It’s never easy to realize that you have more debt than you can pay back. But for some people, what’s even more upsetting is wondering, “Will filing for bankruptcy affect my job?”
- In most cases, bankruptcy will have little to no impact on your job.
- Your employer may become aware of your bankruptcy under certain circumstances.
- Filing for bankruptcy can potentially impact your employment if you have a security clearance.
What Are the Chances That Filing for Bankruptcy Will Impact My Job?
For most people, filing for bankruptcy will have virtually no impact on their current job. However, certain individuals working under specific circumstances might see a minor impact on their current employment.
To be able to make the most informed decision possible, you need to have a firm understanding of all potential impacts that filing for bankruptcy may have on your life—both positive and negative. So while most people find that pursuing bankruptcy is a smart option for financial security, others may need to weigh possible job-related concerns.
How Would My Employer Find Out About My Bankruptcy?
There are a few ways that your employer may learn about your bankruptcy filing. For example, if your wages are being garnished, the only way that bankruptcy can put a stop to this process is if you or your lawyer inform your employer that you’ve filed.
If you file for Chapter 13, there is another opportunity for your employer to find out about your bankruptcy filing. Depending on the judge overseeing your case, your repayment plan might involve your employer deducting payments directly from your paycheck and sending them to the trustee overseeing your case. This is a method used to ensure that timely payments are made according to the repayment plan.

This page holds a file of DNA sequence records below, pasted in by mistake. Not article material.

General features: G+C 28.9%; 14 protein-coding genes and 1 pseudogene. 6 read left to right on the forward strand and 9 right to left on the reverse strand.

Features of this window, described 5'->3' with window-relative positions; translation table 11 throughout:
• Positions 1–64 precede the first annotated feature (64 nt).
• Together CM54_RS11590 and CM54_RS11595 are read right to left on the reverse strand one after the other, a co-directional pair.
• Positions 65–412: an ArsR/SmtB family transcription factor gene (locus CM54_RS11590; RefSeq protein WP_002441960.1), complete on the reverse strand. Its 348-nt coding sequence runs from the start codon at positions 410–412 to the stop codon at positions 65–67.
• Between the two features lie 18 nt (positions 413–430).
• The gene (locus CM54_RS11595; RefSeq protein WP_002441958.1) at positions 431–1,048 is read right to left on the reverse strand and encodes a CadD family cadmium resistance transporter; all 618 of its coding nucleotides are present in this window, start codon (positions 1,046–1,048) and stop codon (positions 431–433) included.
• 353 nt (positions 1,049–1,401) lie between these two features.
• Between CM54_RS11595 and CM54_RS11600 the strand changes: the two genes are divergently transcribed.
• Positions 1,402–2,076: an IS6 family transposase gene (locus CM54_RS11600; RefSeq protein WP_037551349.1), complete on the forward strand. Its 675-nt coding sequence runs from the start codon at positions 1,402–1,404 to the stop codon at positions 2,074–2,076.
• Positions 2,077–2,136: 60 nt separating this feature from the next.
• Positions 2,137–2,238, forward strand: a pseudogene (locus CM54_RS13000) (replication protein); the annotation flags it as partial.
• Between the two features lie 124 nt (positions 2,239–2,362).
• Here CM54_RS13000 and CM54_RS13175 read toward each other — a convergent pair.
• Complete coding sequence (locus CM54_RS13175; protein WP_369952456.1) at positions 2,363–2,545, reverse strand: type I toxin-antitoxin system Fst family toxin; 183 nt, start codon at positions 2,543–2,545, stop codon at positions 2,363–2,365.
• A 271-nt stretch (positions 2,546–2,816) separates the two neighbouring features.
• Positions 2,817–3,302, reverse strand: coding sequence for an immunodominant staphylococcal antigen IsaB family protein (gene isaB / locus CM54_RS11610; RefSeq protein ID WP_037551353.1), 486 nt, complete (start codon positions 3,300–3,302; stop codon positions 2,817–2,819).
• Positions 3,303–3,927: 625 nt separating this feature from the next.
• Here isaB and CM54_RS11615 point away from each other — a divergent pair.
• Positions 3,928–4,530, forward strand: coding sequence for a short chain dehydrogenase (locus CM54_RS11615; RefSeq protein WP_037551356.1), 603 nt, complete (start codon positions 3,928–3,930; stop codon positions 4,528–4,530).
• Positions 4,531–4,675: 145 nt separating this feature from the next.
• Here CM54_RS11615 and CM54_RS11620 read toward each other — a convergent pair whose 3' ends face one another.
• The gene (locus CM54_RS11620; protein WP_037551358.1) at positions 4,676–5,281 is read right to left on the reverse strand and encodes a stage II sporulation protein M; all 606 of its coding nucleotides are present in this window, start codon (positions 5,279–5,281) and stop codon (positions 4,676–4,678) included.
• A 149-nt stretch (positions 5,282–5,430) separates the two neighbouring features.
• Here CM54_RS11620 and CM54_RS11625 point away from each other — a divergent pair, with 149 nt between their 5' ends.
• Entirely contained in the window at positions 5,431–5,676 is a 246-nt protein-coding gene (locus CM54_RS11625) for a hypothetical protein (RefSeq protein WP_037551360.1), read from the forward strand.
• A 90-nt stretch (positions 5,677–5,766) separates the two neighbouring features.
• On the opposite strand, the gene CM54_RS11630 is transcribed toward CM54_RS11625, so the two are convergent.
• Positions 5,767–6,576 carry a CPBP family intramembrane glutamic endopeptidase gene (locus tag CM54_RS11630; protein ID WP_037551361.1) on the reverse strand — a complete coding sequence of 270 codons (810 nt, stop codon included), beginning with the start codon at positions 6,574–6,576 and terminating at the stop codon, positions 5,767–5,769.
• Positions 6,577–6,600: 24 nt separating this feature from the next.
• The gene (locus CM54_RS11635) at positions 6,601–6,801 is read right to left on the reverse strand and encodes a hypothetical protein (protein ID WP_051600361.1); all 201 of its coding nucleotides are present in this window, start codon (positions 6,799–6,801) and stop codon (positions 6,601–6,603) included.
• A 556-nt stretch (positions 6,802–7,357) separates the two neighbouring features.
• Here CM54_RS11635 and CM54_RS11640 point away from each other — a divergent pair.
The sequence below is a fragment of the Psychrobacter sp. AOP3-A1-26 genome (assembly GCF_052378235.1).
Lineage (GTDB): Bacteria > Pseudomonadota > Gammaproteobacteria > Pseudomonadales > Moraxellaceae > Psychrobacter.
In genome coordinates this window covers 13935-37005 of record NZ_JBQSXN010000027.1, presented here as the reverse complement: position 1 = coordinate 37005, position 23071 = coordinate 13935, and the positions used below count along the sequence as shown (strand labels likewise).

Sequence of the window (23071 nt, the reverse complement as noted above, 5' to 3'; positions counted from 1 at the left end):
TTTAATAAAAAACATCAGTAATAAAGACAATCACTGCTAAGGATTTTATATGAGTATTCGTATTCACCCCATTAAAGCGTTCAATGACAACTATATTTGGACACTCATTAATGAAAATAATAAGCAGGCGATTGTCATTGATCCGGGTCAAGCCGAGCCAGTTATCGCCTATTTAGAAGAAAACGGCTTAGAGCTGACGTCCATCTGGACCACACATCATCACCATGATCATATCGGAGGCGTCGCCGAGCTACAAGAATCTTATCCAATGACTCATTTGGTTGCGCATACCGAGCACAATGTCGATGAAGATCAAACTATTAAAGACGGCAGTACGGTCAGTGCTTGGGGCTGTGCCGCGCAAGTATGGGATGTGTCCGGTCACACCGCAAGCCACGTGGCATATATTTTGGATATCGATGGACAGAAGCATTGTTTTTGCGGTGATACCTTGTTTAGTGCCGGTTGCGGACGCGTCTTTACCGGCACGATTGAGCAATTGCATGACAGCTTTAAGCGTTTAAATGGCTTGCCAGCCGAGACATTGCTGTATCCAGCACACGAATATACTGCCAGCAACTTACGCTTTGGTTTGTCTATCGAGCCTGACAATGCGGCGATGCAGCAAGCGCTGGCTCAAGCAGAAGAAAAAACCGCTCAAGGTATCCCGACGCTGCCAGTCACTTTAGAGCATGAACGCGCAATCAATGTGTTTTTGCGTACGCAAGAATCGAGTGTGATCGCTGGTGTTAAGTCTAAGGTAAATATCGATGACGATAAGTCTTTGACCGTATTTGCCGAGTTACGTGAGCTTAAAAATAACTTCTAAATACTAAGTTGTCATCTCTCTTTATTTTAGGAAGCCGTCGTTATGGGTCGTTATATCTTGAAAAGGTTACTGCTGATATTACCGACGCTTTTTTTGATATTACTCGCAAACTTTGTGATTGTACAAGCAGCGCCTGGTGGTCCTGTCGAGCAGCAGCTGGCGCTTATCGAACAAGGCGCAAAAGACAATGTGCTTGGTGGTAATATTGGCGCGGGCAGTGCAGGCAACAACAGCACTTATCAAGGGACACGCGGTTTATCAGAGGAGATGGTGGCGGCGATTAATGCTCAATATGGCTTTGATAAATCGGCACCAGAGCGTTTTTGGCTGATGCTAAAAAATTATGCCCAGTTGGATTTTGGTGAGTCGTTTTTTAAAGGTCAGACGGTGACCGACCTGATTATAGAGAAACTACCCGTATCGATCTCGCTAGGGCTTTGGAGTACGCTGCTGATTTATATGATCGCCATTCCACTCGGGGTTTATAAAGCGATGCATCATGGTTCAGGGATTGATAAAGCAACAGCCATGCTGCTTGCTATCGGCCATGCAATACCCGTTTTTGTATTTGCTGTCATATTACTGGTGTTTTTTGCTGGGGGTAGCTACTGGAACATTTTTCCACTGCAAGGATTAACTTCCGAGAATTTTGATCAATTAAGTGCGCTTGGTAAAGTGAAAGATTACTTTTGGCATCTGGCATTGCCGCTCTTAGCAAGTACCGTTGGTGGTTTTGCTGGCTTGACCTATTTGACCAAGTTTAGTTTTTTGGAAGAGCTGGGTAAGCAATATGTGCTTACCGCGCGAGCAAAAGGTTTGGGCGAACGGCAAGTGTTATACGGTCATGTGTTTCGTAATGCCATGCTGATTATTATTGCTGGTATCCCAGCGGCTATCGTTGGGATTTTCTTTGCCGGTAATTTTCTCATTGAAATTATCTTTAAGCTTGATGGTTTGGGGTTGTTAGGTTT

What Filing for Bankruptcy CAN’T Do to Your Job
Let’s start by addressing what your employer cannot do if you file for bankruptcy. Under most circumstances, your boss or employer can’t:
- Reduce your salary
- Demote you
- Take away work responsibilities
- Fire you
In other words, filing for bankruptcy should not affect your employment in any meaningful way—in most cases. There are some exceptions that are important to take note of.
2 Reasons Filing for Bankruptcy Could Affect Your Employment
Under specific circumstances, filing for either Chapter 7 or Chapter 13 bankruptcy could have a negative impact on your job. However, depending on your circumstances, we want to stress that these are not necessarily reasons to delay or avoid filing for bankruptcy.
Like with all legal matters, there are many moving parts and potential implications to consider when thinking about filing for bankruptcy. If any of the following reasons apply to your case, be sure to speak with an attorney before making a decision. You deserve to have access to all available information.
1. You Have a Security Clearance
The armed forces, certain government agencies, and private companies that hold contracts with the government often require certain employees to maintain security clearances. A security clearance grants an individual access to certain classified national security material relevant to their position and on a need-to-know basis.
While filing for bankruptcy won’t revoke your current security clearance, it can open you up to additional inquiries or investigations. The impact might not be immediate, either. Even if it’s been years since you filed for bankruptcy, it may raise questions when you go to renew your security clearance, a process that must be completed approximately once every five years.